Pressure ulcers - what to ask your doctorWhat to ask your doctor about pressure ulcers; Bedsores - what to ask your doctor
Pressure ulcers are also called bedsores, or pressure sores. They can form when your skin and soft tissue press against a harder surface, such as a chair or bed for a prolonged time. This pressure reduces the blood supply to that area. Lack of blood supply can cause the skin tissue in this area to become damaged or die. When this happens, a pressure ulcer may form.
Below are some questions you may want to ask your doctor or nurse to help you or the person taking care of you to prevent and take care of pressure ulcers.
Which parts of the body are more likely to get pressure sores?
- How often do these areas need to be looked at?
- What are the signs that a pressure ulcer is beginning to form?
What is the best way to take care of my skin every day? What types of lotions, creams, ointments, and powders are best to use? What type of clothing is best to wear?
What type of diet is best to prevent pressure ulcers or to help them heal?
When lying in bed:
- What positions are best when lying down?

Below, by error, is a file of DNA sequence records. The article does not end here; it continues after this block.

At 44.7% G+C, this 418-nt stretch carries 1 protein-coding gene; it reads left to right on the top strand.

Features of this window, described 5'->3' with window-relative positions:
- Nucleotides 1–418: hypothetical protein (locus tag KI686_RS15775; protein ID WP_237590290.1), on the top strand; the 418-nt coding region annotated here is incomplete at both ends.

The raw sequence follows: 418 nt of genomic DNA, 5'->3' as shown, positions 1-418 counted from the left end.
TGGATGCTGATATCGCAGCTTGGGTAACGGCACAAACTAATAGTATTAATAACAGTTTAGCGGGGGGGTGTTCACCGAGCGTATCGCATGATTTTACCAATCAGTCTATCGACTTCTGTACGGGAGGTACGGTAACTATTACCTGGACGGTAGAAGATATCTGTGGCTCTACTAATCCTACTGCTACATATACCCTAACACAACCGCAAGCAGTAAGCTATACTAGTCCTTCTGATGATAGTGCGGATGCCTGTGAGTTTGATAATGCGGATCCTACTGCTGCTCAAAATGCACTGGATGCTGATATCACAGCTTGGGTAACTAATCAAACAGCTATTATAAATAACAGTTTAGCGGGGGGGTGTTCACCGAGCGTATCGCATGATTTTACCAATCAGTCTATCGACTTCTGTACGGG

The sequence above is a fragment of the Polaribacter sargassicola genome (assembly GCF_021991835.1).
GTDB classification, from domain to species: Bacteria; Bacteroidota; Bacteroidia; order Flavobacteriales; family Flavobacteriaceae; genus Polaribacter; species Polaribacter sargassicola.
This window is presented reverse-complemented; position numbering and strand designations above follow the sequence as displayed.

- What types of padding or cushioning should I use?
- Should I use special mattresses or mattress covers? Sheets? Pajamas or other clothing?
- How often should I change my position?
- What is the best way to move or be moved around while I am in bed?
- What is the best way to transfer from bed to a wheelchair or chair?
If there is leakage of stool or urine, what else should be done to prevent pressure ulcers?
If using a wheelchair:
- How often should someone make sure the wheelchair is the right size?
- What type of cushions should Iuse?
- What is the best way to transfer into and out of the wheelchair?
- How often should I change position?
If a pressure ulcer or sore is present:
- What type of dressing should I use?
- How often does the dressing need to be changed?
- What are the signs that the ulcer is getting worse or is infected?
When should the doctor or nurse be called?
Review Date: 2/24/2011
Reviewed By: David C. Dugdale, III, MD, Professor of Medicine, Division of General Medicine, Department of Medicine, University of Washington School of Medicine. Also reviewed by David Zieve, MD, MHA, Medical Director, A.D.A.M., Inc.